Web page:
Which actually is the first big fat skyscraper sized tick in the box which is fluff. Lots and lots of lovely juicy fluff to give your factions a unique feel to go with their unique look, plus that all important reason all the arse kickery. Which, to be honest, can really lack in a few games I’ve looked at in the past.

So on to the aforementioned arse kickery. The thing that makes Dropzone Commander rather special is that it’s emphasis on combined arms. Dropzone Commander’s force organisation is built around battle groups starting with a dropship and working its way down. The idea is a simple one and grounded in modern warfare; armies are made up of smaller, better trained, units that require rapid redeployment to deal with the constantly changing tides of battle.

Although there’s no shortage of sci-fi games availabke, there hasn’t been one that so actively encourages the use of infantry, armour and aircraft so completely. The downside with this is that ground units are relatively slow and rely heavily on dropships which means that if they all get blown up you’re pretty much buggered. This is both good and bad as hunting dropships with gunships and fast movers is an easily exploitable tactic but encourages players to structure their army around mutual support.

The rules themselves are familiar enough, their influences easy to spot. However rather than alternating turns it alternates activations which, for gamers familiar with the likes of 40k and Warhammer, will be an odd. What makes a gaming nuance a genuine tactical twist is the fact that each activation activates the entire battlegroup, not just the one unit. As I mentioned in my first look review, this can, and probably will, lead to you forgetting to move models in the battlegroup if they are spread out across the board. But that’s more gamers having to keep their eye on the prize than the rule being broken.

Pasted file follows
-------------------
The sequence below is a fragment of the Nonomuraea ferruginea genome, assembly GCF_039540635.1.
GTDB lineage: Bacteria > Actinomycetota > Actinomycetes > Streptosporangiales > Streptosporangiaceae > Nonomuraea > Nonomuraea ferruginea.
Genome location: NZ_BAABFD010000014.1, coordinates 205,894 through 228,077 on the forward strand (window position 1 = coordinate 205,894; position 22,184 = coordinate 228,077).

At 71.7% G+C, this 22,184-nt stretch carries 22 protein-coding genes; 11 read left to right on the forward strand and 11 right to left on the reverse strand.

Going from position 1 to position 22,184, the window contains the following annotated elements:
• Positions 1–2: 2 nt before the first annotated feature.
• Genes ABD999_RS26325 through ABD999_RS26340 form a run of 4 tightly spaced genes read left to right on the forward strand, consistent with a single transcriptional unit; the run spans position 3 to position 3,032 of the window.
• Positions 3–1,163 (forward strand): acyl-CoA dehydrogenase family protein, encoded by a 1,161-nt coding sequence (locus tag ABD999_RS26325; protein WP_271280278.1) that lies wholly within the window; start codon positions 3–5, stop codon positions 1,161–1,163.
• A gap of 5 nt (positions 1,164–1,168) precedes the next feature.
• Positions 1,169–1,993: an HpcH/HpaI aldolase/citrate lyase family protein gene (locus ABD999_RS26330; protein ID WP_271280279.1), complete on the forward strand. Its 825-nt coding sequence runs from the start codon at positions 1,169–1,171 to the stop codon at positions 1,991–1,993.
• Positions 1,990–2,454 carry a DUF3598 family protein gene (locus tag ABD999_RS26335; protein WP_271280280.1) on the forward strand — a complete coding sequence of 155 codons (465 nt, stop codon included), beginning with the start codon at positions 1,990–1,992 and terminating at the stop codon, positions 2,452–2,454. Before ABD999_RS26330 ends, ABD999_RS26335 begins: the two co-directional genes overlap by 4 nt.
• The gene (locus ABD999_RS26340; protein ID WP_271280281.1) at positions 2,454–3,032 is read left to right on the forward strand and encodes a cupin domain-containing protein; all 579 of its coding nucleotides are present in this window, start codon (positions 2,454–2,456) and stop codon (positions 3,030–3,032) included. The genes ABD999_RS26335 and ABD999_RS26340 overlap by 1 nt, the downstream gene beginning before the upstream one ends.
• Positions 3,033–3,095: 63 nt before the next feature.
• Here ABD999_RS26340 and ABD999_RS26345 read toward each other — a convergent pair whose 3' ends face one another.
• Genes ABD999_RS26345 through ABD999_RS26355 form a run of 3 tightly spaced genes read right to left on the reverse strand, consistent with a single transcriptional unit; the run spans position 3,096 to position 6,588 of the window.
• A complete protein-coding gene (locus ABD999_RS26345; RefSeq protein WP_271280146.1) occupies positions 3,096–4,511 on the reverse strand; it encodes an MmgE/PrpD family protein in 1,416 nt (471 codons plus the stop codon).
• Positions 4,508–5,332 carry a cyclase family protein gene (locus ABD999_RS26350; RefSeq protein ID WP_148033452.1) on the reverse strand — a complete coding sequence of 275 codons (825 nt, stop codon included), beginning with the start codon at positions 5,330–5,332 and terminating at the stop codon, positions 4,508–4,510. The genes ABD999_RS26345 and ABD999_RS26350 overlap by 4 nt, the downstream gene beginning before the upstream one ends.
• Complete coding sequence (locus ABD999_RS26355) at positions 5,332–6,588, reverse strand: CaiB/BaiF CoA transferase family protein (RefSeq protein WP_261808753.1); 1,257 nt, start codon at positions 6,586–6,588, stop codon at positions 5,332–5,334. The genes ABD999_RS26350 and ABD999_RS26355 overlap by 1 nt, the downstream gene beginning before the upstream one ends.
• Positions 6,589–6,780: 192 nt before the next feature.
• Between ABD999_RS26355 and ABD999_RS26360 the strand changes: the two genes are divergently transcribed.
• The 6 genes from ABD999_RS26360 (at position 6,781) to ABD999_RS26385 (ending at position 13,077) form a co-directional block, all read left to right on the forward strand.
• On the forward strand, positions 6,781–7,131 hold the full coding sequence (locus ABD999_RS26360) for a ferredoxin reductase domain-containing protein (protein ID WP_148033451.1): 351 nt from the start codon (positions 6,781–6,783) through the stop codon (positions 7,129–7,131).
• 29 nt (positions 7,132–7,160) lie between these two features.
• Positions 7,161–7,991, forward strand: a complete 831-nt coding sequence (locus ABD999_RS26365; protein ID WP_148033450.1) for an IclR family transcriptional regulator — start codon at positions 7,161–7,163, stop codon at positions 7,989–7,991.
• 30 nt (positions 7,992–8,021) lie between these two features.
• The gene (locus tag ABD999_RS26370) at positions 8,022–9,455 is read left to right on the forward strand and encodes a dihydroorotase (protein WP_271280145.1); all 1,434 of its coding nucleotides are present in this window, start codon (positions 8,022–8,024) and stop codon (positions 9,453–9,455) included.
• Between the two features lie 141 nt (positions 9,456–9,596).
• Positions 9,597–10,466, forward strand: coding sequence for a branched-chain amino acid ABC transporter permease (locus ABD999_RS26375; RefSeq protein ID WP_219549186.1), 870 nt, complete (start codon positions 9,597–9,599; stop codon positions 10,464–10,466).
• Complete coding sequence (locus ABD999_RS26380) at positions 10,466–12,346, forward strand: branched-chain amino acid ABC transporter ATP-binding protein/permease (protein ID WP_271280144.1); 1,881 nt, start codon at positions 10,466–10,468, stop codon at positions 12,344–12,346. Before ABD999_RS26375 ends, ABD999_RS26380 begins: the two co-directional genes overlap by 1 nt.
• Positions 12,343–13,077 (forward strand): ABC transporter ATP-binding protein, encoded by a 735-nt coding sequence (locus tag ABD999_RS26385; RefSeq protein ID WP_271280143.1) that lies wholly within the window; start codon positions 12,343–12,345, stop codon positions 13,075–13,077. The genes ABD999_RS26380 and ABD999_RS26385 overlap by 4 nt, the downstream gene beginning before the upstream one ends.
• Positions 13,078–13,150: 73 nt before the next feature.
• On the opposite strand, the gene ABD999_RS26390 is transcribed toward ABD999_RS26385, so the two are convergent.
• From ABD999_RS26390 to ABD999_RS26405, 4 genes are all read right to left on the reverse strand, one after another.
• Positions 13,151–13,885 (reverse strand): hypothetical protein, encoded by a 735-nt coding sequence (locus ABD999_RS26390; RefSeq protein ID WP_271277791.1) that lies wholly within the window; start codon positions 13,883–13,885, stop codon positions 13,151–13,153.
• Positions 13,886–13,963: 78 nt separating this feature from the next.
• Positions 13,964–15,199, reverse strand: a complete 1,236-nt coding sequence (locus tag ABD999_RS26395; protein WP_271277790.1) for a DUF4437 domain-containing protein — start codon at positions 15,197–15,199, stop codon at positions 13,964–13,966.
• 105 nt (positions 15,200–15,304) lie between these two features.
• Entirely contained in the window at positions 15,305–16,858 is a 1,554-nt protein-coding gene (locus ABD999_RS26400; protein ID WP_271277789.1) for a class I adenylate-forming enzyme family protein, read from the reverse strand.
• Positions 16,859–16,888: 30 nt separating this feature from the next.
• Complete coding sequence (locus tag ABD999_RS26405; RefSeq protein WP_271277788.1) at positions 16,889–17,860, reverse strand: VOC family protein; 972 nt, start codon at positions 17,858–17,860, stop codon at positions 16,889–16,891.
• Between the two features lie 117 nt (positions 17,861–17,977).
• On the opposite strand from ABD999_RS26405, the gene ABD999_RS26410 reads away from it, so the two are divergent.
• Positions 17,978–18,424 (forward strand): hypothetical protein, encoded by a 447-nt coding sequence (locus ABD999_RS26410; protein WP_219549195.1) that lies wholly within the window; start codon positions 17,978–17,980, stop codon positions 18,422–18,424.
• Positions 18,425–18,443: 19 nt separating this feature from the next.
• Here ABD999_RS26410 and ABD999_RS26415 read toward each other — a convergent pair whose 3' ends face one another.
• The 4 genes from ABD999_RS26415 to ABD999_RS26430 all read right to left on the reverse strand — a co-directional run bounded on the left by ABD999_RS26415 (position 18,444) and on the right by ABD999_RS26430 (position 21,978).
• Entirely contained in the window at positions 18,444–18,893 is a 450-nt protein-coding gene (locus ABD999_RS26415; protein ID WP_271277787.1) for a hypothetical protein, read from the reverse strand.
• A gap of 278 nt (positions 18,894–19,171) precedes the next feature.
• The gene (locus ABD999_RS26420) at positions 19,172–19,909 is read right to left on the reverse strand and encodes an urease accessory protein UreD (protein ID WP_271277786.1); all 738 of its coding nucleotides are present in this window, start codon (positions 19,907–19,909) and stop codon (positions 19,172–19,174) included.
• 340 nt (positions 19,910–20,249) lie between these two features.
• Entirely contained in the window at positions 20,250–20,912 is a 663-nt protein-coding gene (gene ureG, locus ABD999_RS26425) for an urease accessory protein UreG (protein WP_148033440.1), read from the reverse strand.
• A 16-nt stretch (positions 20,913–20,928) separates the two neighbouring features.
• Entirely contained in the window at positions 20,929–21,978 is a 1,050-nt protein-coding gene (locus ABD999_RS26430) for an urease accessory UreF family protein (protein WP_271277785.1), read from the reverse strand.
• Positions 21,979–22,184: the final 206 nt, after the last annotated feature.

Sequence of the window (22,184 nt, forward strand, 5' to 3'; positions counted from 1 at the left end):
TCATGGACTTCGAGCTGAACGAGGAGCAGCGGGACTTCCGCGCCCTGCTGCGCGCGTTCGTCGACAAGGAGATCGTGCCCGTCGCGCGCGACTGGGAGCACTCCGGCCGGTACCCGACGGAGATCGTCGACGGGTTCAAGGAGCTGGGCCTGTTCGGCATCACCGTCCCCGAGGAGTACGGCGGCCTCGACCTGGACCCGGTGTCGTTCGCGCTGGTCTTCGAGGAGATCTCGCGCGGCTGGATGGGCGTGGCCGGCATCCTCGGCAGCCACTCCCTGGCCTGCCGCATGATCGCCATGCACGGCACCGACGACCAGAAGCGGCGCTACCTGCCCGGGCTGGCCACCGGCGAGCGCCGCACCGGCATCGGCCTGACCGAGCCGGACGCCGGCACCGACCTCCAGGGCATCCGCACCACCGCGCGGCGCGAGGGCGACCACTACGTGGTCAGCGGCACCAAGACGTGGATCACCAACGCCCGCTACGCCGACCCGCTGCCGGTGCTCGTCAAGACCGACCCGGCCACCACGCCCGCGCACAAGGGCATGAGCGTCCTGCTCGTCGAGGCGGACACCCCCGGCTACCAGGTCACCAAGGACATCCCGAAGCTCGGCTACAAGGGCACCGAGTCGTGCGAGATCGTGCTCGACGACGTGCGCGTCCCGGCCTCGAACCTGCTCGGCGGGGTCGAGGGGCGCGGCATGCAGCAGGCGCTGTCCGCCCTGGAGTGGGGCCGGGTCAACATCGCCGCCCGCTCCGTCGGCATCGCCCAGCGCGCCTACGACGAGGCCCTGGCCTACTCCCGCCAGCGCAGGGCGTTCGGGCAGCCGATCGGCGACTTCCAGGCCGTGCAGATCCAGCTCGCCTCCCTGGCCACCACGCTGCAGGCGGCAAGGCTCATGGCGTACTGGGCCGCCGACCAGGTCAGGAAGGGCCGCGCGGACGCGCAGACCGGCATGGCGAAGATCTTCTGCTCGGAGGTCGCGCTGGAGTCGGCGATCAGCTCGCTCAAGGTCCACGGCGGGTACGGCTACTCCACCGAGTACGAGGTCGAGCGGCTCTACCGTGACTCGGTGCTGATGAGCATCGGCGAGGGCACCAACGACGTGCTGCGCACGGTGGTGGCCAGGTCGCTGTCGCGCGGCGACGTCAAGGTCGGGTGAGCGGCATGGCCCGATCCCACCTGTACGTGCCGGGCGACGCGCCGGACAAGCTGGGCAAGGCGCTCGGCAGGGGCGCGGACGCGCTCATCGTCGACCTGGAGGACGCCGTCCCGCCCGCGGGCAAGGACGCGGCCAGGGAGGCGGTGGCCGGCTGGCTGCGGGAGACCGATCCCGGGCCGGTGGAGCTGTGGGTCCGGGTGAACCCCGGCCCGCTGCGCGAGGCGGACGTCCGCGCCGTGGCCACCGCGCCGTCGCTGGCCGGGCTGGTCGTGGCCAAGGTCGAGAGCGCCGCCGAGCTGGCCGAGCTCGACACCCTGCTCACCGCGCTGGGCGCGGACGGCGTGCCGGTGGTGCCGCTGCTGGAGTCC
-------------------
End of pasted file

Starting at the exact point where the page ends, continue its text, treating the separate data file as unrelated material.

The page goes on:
The activations themselves allow you perform two actions rather than a prescribed series of actions. Again this adds a tactical flare which means that units in the open can fire then bugger off behind cover which is very cinematic, makes complete sense and makes that initiative role so important as it’s the difference between a daring move paying off or your take unit getting blown to tin foil because they got caught in the street.

All units have weapons assigned to them as part of their profile. I’ve heard some people grumble about this but at the end of the day, it’s a 10mm game, there’s feck all point in getting too fiddly when there’s plenty of other fiddly bits to remember. The weapons follow a fairly standard format – energy verses armour, the number of shot and accuracy. There’s also two range bands. Full range and countered range.

The idea is this – full range is the range of the weapon (obviously) the other is the diminished range when shooting at a model with active counter measures. It’s a nice idea but if I’m honest, I’m not a fan. Active counter measures are things like targeting jammers and the like that interfere with systems or the projectiles themselves. There’s also passive counter measures which are things like shields or short-range point defence. The thing is when your enemy invents a jammer you invent a jammer jammer. And active counter measures just doesn’t explain away the time-honoured tradition of pointing a gun in the vague direction of the target and just pulling the trigger.

It’s not that the rule doesn’t work, I just think a penalty to hit for active counter measures would have been a more elegant rule, especially as passive counter measures is, effectively, an armour save. But as everything except lovely squishy infantry has (at least) active counter measures it’s actually a bit pointless and you may as well just have long and short-range.